1. Croton Elute'Ria, Cascarilla

Croton Elute'Ria, Cascarilla. The dried bark, official 1820-1900; Bahama Islands. Plant 1.5-6 M. (5-20°) high, stem, 2.5-20 Cm. (1-80 thick, leaves 2.5-7.5 Cm. (1-30 long, ovate, lanceolate, petiolate, under side bronzed-silver, flowers monoecious, white, odorous, fruit 15 Mm. (3/5') thick, ovate, silvery-gray, 3-furrowed, 3-celled; bark in quills or curved pieces, 10 Cm. (40 long, 3-8 Mm. (1/8-1/3') broad, 1-3 Mm. (1/25-1/8) thick, silvery-gray from lichen, or brown when this is absent, the exposed surface wrinkled, transversely fissured, inner surface reddish-brown, smooth, fracture short, resinous, thin whitish medullary rays, odor aromatic, musk-like, especially when burned, taste aromatic, bitter; contains volatile oil 1.6 p. c, cascarillin, betaine, resin 15 p. c, tannin, pectin, vanillin. Stimulant, tonic, febrifuge; intermittents, dyspepsia, diarrhoea, poor substitute for cinchona. Dose, gr. 15-30 (1-2 Gm.); tincture, 20 p. c. (alcohol 70 p. a); dose, 3ss-2 (2-8 Ml. (Cc.)); extract, dose, gr. 5-8 (.3-5 Gm.); infusion, 5

Fig. 237.   Cascarilla: bark quill.

Fig. 237. - Cascarilla: bark quill.

Croton Tiglium Croton Oil Plant 507Fig. 238.   Cascarilla: 1, cross section enlarged; 2, cross section 8 times enlarged; k, cork; m, middle bark; i, liber.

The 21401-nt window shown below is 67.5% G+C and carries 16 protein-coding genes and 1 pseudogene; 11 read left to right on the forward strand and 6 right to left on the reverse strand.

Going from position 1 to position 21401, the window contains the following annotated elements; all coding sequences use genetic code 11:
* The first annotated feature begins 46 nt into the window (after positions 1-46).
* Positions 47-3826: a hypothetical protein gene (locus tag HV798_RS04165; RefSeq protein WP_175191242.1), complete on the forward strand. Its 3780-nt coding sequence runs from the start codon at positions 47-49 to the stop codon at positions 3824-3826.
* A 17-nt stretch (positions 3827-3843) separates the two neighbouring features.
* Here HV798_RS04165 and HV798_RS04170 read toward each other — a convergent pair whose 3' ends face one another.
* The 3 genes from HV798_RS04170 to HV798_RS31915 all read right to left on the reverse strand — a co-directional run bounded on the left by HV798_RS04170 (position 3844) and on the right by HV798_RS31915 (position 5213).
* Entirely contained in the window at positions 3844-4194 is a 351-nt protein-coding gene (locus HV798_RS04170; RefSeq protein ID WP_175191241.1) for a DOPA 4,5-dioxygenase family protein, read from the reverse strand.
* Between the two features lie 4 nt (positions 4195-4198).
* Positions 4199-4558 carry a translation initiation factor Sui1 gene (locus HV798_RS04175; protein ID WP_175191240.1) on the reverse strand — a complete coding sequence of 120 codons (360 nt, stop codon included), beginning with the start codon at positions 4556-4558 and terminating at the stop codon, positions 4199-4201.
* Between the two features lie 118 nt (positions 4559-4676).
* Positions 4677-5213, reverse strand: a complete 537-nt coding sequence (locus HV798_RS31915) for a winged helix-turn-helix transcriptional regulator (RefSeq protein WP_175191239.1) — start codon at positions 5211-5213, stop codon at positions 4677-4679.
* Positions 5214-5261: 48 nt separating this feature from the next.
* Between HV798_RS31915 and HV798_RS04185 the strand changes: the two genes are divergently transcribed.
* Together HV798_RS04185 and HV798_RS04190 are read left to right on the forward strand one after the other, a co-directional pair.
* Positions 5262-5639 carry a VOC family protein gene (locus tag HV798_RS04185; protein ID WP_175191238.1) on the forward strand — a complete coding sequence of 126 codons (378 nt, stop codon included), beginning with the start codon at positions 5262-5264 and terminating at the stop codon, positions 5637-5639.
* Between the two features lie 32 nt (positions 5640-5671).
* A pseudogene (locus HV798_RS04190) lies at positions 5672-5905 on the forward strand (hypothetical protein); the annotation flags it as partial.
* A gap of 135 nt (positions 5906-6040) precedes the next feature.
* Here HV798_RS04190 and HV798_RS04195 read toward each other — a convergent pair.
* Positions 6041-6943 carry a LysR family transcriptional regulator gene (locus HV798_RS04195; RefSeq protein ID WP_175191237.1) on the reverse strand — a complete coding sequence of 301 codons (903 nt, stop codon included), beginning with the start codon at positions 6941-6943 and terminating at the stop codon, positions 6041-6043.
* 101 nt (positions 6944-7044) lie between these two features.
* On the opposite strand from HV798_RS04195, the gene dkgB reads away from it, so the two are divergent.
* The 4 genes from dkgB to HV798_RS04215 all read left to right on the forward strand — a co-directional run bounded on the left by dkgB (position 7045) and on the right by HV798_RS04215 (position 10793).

Fig. 238. - Cascarilla: 1, cross-section enlarged; 2, cross-section 8 times enlarged; k, cork; m, middle bark; i, liber.

p. c, dose, 3iv-8 (15-30 Ml. (Cc.)). C. lu'cidus, growing with the preceding plant; C. ni'veus (psendochi'na), Copalchi Bark, Mexico, and C. Malam'bo, Malambo Bark, Venezuela. All produce barks that resemble closely.

2. Heve'a (brasilien"sis and guianen'sis), Elastica, Rubber. - The prepared milk-juice, official 1890-1910; S. America, east of Andes, India, near streams. Large trees, smooth straight trunks, 15-18 M. (50-60°) high; leaves trifoliate, leaflets obovate, 10 Cm. (4') long, dark green; flowers racemes. Resin (rubber), in flask-shaped, roundish masses, incised pieces showing laminated structure, lighter than water, brownish-black, internally lighter, mottled, tough, elastic, odor creosote-like, almost tasteless; solvents: chloroform, carbon disul-phide, oil of turpentine, petroleum benzin, benzene, melts at 125° C. (257° F.), soft and adhesive on cooling; heated with sulphur 10 p. c. - vulcanized and insoluble; with 40 p. c. - hard rubber (ebonite). .Milk (resembling cow's) exudes from small pick holes, being caught in small cups, emptied into large vessels and conveyed to smoking station, where wooden paddles (lower end) are dipped repeatedly into it (then sometimes into sand - adulteration), and rotated in a column of smoke until coagulated and mass has attained considerable size; contains resin (caoutchouc) 32 p. c, volatile oil, fixed oil. Base of plasters; woven into fabrics to compress and support relaxed muscles and parts; hard rubber in surgical implements - bougies, catheters, pessaries, specula, syringes, etc.